Nurses in rural areas fear neglect in South Africa’s vaccine roll-out


South African nurses who have previously reported shortage of personal protective equipment (PPE) such as face masks, called on the government on Monday to ensure overstretched medical workers in rural clinics and hospitals get access to COVID-19 vaccines.

As the coronavirus pandemic hard-hit country received its first batch of doses but with few detailed announcements about inoculation plans for remote areas – many fear they could be last in line.

South Africa has the highest number of confirmed coronavirus cases on the continent with more than 1.4 million cases and over 43,000 deaths to date.

“Healthcare workers’ hands are full as we speak, we are very concerned about overstretching them to breaking point,” said SibongiseniDelihlazo, spokesman for the Democratic Nursing Organisation of South Africa (DENOSA).

“It is important to not forget them,” Delihlazo told the Thomson Reuters Foundation by phone.

One million shots of the AstraZeneca-Oxford vaccine will be given to healthcare workers in the coming months, with an extra 500,000 set to arrive in February.

A recent health ministry presentation showed there were about 1.25 million health workers to be vaccinated and unions are already calling for more vaccines as each healthcare worker will need two doses.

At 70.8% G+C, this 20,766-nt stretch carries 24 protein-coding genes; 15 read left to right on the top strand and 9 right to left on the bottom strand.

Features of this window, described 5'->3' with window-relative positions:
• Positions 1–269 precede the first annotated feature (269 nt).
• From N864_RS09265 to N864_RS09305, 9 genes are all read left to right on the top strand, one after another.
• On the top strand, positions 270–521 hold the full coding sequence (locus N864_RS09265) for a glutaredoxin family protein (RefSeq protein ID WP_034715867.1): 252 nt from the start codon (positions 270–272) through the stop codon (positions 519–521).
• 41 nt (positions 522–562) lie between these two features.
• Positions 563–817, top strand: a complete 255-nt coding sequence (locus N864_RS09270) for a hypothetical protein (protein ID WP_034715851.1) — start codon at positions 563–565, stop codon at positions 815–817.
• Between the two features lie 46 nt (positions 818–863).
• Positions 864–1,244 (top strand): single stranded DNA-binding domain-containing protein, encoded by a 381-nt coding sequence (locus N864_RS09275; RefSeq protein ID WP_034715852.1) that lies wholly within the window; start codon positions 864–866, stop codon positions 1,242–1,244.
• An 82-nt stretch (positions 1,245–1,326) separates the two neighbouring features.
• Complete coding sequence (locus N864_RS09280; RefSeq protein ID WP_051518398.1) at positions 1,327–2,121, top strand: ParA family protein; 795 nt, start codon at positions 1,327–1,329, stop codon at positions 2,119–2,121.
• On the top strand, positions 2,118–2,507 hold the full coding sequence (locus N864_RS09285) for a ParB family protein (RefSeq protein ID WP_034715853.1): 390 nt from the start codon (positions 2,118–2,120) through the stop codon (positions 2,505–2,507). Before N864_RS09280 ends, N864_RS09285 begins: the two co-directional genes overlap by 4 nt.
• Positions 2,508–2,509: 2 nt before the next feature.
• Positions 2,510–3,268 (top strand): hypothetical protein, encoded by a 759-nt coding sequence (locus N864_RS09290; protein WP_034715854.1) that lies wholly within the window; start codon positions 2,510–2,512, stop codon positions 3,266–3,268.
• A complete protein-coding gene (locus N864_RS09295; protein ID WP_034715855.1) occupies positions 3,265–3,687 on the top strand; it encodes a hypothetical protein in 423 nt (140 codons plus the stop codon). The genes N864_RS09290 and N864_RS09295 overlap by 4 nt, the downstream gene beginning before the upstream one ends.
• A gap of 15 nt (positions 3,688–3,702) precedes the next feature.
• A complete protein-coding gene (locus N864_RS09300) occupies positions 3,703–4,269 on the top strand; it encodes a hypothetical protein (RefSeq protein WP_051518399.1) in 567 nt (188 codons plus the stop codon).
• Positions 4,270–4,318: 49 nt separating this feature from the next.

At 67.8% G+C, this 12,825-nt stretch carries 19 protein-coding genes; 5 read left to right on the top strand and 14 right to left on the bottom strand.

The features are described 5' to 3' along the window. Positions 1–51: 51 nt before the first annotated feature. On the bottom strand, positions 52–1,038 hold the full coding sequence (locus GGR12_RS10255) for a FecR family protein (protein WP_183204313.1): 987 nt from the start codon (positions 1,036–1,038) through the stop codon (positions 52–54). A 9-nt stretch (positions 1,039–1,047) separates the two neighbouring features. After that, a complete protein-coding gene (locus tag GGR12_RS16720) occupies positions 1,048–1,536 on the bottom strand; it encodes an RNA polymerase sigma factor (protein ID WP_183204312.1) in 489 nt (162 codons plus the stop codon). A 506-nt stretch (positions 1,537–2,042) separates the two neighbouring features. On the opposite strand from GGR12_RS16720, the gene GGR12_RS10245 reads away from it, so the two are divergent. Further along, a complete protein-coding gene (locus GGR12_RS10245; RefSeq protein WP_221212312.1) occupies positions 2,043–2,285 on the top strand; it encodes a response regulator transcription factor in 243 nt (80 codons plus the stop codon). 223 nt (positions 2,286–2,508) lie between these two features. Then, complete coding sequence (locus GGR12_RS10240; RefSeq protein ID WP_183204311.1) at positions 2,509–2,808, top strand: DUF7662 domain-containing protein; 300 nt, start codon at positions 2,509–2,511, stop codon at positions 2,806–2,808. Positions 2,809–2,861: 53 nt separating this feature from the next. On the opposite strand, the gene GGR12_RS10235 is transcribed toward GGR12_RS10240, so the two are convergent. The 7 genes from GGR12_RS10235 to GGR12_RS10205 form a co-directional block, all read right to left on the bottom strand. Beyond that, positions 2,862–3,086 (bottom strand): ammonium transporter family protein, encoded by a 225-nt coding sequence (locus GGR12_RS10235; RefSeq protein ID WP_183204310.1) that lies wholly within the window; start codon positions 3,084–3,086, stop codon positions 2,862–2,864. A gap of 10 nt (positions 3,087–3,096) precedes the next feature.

In places so remote that they cannot be reached by car, healthcare employees fear limited access to vaccines could exacerbate difficult working conditions.

“Ordinarily those clinics don’t have resources or even water, ablutions are not in good conditions,” said Kedibone Mdolo, the north west acting provincial secretary of DENOSA.

“Those nurses out there are forgotten so it will be a test for the (health) department to see how best they will reach them,” she said, adding that officials had given only “general answers” on rural roll-out plans.

The Department of Health did not respond to requests for comment, but Health Minister Zweli Mkhize said recently the “entire country” was being contemplated in the inoculation programme.

“In some of those areas we will go to a rural hospital and use it as a base to go to various clinics to make sure people can be accessed in nearby areas,” Mkhize said in a local television interview.

The North West province, where health workers have spoken out about PPE shortages, said vaccination sites will administer 500 doses per day and although more work had to be done, they were working on informing all citizens of the roll-out plan.

Healthcare workers will be first in line for vaccination under the programme, followed by essential workers, the elderly and people with underlying health conditions.

“The biggest risk would be not reaching herd immunity, and the healthcare workers become the patients. Who will look after them?” Delihlazo said. (Source: Thomson Reuters Foundations)